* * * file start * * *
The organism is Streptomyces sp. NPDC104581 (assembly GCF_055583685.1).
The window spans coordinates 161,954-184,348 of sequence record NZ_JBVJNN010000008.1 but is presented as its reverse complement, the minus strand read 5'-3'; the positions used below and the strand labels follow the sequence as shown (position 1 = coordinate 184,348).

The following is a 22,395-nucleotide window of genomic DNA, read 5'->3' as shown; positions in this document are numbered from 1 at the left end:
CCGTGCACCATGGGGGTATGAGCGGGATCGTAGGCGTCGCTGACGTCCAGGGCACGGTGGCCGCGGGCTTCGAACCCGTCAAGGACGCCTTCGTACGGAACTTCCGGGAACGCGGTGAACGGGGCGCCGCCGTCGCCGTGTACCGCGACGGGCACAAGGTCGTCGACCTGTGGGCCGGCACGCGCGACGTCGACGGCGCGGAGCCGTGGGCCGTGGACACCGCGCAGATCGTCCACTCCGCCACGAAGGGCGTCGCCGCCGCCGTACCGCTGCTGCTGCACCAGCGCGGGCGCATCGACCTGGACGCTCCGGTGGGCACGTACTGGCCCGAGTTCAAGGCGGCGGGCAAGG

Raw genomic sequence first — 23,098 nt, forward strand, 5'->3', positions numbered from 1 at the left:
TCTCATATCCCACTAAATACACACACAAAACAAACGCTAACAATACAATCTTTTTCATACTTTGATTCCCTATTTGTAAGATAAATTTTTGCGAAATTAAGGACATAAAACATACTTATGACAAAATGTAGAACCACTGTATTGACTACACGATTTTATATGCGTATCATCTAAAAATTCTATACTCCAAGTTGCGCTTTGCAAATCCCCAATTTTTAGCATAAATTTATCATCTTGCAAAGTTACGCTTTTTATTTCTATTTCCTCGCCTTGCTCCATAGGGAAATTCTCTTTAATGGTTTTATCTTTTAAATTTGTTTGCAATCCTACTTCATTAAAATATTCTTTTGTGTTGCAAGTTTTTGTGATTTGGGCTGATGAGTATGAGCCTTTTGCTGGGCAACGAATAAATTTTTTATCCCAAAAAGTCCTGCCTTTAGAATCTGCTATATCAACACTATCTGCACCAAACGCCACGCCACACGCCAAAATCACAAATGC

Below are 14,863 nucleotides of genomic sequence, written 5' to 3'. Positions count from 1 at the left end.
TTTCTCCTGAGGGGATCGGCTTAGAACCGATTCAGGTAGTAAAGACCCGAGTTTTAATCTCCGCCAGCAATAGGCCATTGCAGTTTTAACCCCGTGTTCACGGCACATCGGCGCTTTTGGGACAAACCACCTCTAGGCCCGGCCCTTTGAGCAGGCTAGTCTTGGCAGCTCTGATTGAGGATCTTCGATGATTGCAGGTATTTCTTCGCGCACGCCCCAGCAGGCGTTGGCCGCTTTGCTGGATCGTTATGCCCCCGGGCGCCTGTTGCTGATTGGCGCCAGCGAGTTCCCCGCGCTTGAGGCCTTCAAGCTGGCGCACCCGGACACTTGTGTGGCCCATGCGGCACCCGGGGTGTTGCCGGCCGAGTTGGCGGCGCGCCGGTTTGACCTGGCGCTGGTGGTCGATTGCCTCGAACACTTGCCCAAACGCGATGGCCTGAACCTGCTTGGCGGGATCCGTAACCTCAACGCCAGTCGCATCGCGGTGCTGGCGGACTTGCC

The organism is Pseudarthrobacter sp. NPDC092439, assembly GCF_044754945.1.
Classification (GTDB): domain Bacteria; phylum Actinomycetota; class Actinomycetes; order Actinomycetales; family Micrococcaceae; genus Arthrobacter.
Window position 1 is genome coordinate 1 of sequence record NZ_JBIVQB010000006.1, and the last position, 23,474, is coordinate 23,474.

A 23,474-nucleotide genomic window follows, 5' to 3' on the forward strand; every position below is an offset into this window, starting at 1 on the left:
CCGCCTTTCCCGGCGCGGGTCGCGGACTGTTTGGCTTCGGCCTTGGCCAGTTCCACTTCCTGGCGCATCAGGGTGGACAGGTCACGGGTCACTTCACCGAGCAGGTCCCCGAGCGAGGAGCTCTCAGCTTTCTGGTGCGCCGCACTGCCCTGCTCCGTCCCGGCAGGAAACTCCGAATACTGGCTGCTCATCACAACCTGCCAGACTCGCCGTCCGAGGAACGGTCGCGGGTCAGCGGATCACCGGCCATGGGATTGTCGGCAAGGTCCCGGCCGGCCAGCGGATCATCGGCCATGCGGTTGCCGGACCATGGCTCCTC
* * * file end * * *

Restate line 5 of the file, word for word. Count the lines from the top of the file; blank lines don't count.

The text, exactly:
Raw genomic sequence first — 23,098 nt, forward strand, 5'->3', positions numbered from 1 at the left: